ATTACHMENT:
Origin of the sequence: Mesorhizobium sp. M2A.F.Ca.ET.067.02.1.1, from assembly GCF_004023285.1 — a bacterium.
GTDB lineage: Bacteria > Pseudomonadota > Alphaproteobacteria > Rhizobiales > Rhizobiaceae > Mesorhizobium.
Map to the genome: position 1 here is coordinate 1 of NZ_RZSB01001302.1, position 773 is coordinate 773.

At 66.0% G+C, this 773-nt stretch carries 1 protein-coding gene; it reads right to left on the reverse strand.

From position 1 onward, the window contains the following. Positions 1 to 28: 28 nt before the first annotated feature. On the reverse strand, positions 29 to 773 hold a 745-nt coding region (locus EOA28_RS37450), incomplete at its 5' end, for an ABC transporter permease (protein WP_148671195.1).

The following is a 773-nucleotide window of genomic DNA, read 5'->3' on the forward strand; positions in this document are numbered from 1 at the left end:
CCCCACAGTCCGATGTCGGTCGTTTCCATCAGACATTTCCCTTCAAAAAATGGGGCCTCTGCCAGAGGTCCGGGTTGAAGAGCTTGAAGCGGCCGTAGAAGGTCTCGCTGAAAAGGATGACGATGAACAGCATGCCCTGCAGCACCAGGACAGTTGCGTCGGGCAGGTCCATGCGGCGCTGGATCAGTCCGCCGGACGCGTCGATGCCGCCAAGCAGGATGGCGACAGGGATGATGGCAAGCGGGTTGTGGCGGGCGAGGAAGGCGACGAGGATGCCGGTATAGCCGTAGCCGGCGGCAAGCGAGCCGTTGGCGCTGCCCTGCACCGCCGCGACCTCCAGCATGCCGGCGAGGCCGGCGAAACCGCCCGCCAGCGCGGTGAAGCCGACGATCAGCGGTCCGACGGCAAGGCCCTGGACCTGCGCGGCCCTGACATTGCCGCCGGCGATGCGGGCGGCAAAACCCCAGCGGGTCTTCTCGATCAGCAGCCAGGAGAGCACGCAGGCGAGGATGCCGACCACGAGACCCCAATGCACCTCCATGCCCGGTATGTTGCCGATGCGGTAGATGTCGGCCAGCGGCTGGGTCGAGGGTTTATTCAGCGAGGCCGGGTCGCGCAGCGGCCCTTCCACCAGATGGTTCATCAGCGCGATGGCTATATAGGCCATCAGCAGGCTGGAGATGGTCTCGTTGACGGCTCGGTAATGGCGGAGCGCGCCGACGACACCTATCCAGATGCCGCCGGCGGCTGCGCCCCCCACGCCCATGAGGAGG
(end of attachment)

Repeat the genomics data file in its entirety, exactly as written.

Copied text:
Origin of the sequence: Mesorhizobium sp. M2A.F.Ca.ET.067.02.1.1, from assembly GCF_004023285.1 — a bacterium.
GTDB lineage: Bacteria > Pseudomonadota > Alphaproteobacteria > Rhizobiales > Rhizobiaceae > Mesorhizobium.
Map to the genome: position 1 here is coordinate 1 of NZ_RZSB01001302.1, position 773 is coordinate 773.

At 66.0% G+C, this 773-nt stretch carries 1 protein-coding gene; it reads right to left on the reverse strand.

From position 1 onward, the window contains the following. Positions 1 to 28: 28 nt before the first annotated feature. On the reverse strand, positions 29 to 773 hold a 745-nt coding region (locus EOA28_RS37450), incomplete at its 5' end, for an ABC transporter permease (protein WP_148671195.1).

The following is a 773-nucleotide window of genomic DNA, read 5'->3' on the forward strand; positions in this document are numbered from 1 at the left end:
CCCCACAGTCCGATGTCGGTCGTTTCCATCAGACATTTCCCTTCAAAAAATGGGGCCTCTGCCAGAGGTCCGGGTTGAAGAGCTTGAAGCGGCCGTAGAAGGTCTCGCTGAAAAGGATGACGATGAACAGCATGCCCTGCAGCACCAGGACAGTTGCGTCGGGCAGGTCCATGCGGCGCTGGATCAGTCCGCCGGACGCGTCGATGCCGCCAAGCAGGATGGCGACAGGGATGATGGCAAGCGGGTTGTGGCGGGCGAGGAAGGCGACGAGGATGCCGGTATAGCCGTAGCCGGCGGCAAGCGAGCCGTTGGCGCTGCCCTGCACCGCCGCGACCTCCAGCATGCCGGCGAGGCCGGCGAAACCGCCCGCCAGCGCGGTGAAGCCGACGATCAGCGGTCCGACGGCAAGGCCCTGGACCTGCGCGGCCCTGACATTGCCGCCGGCGATGCGGGCGGCAAAACCCCAGCGGGTCTTCTCGATCAGCAGCCAGGAGAGCACGCAGGCGAGGATGCCGACCACGAGACCCCAATGCACCTCCATGCCCGGTATGTTGCCGATGCGGTAGATGTCGGCCAGCGGCTGGGTCGAGGGTTTATTCAGCGAGGCCGGGTCGCGCAGCGGCCCTTCCACCAGATGGTTCATCAGCGCGATGGCTATATAGGCCATCAGCAGGCTGGAGATGGTCTCGTTGACGGCTCGGTAATGGCGGAGCGCGCCGACGACACCTATCCAGATGCCGCCGGCGGCTGCGCCCCCCACGCCCATGAGGAGG